Anyone who wishes to celebrate Christmas in the United States of America may do so — but not with public funds (at least in the blue states, which for the most part honor the separation of church and state). That’s fair and that’s just. The same “Christo”facists who want to use our public funds to shove their own religious beliefs down everyone’s throats would go ballistic if those same public funds were used to promote another religion, such as Islam. And how would the “Christo”fascists feel about Muslim prayers in our public schools?

Yeah, fuck the “Christo”fascists.

Perry also remarks in his spot, “You don’t need to be in the pew every Sunday” — is this Perry’s admission that he just calls himself a “Christian” since it’s good politics in the backasswards “Christo”fascist state of Texas? Is this Perry’s admission that he knows about as much about his own claimed religion as he knows about the U.S. Supreme Court, which he believes has eight justices, and not nine?

Speaking of Christianity, anyone who actually has read and comprehended the words of Jesus Christ as contained in the four gospels would oppose the very existence of the U.S. military, since Jesus taught love and peace and turning the other cheek — not bombing and gunning down and torturing and otherwise maiming and killing and inflicting pain and suffering upon others.

Jesus also said not one fucking word on homosexuality, at least not as recorded in the four gospels.

Obviously the holiday of Christmas was invented after Jesus’ death, so we can’t say that Jesus was pro-Christmas and still claim sanity, and this is what Jesus had to say about the public prayer that Rick “The U.S. Supreme Court Has Eight Justices” Perry claims is so central to Christianity:

“And when you pray, do not be like the hypocrites, for they love to pray standing in the synagogues and on the street corners to be seen by men. I tell you the truth, they have received their reward in full. But when you pray, go into your room, close the door and pray to your Father, who is unseen. Then your Father, who sees what is done in secret, will reward you.” [Matthew 6:5 and Matthew 6:6]

Jesus clearly repudiated public prayer as being something that only hypocrites practice and instructed that his followers should pray in private.

We have all of these so-called “Christians” here in the United States of America, and I don’t believe that in my almost 44 years I’ve actually met any more than a handful of them, not by my reasonable definition of a Christian.

Rick Perry certainly isn’t a Christian. He’s just an apparent alcoholic closet case, a self-loather who has wanted the presidency of the United States of America to fill the endless black void that is his soul, and he has demonstrated that he is perfectly willing to persecute the already persecuted in order to get there. Just like Jesus would do, right? And just like Adolf Hitler and his henchmen did.*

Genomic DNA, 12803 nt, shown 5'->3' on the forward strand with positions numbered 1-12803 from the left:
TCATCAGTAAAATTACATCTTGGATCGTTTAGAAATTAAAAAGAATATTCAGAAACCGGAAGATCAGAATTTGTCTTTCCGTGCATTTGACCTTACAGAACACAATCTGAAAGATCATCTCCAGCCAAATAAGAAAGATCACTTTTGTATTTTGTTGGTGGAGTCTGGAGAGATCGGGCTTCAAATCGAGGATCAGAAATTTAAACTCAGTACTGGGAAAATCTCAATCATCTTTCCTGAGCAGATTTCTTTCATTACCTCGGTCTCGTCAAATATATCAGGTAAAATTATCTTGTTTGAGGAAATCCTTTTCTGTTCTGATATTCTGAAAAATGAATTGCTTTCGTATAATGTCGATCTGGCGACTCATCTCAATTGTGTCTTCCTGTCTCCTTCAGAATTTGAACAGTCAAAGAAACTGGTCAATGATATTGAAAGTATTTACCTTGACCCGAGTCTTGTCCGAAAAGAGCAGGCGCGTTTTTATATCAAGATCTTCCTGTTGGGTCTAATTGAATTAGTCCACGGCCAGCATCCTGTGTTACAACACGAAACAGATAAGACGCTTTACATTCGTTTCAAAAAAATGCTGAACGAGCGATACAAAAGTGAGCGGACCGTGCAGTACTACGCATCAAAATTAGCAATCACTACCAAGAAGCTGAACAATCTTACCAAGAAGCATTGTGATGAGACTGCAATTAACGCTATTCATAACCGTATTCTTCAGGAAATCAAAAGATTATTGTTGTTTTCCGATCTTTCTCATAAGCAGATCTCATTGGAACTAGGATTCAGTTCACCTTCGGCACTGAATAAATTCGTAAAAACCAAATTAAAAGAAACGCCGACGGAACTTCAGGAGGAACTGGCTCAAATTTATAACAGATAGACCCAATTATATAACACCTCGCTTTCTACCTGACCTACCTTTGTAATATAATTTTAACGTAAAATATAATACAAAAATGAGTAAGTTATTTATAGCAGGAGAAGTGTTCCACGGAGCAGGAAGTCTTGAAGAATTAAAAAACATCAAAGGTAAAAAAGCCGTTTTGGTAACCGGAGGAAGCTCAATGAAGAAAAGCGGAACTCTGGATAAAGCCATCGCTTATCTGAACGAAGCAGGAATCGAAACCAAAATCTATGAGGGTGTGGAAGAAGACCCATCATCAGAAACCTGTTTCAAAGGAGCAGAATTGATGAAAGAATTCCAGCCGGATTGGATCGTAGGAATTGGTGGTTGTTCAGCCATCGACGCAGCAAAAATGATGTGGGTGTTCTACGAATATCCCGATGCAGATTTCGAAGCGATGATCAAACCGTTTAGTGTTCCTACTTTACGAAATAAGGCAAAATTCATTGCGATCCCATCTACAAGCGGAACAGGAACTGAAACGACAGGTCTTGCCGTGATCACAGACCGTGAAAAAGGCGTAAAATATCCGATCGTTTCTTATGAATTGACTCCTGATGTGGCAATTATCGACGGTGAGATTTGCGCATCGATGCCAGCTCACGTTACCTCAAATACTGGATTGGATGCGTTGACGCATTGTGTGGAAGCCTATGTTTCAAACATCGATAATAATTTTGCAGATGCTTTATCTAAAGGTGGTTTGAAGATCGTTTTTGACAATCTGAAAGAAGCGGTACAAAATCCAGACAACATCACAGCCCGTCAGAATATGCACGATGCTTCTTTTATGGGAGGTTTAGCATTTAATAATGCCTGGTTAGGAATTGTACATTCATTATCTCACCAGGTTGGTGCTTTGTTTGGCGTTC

*No, the Hitler comparison is not out there. The right-wing, fascistic/pro-corporate, “Christian” Nazis killed thousands of gay men, just as the American Taliban – the “Christo”fascists here at home, the majority of whom are aligned with the Repugnican Tea Party – would do if they could. Hitler’s political tactic was to whip up hatred of minorities (Jews, gays, gypsies, Communists, et. al.), and that’s what the politicians within the Repugnican Tea Party do also (with hatred of Muslims, gays, “illegals,” “socialists,” et. al.).

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Why you wanna make me have to defend Michele Bachmann?

In this image released by NBC, Republican presidential candidate Michele Bachmann, of Minnesota, left, points to a photo of host Jimmy Fallon, dressed as Bachmann, during a visit to "Late Night with Jimmy Fallon," that aired early Tuesday, Nov. 22, 2011 in New York. (AP Photo/NBC, Lloyd Bishop)

Associated Press image

Repugnican Tea Party presidential wannabe U.S. Rep. Michele Bachmann, a.k.a. “Lyin’-Ass Bitch,” appears on Jimmy Fallon’s show on November 22, above, and appears at a book-signing event in South Carolina on Saturday, below.

Republican presidential candidate Rep. Michele Bachmann, R-Minn., talks during the book-signing event for her book "Core of Conviction" Saturday, Dec. 3, 2011, in Aiken, S.C.  (AP Photo/Rainier Ehrhardt)

Republican presidential candidate Rep. Michele Bachmann, R-Minn., speaks at the book-signing event for her book "Core of Conviction" Saturday, Dec. 3, 2011, in Aiken, S.C.  (AP Photo/Rainier Ehrhardt))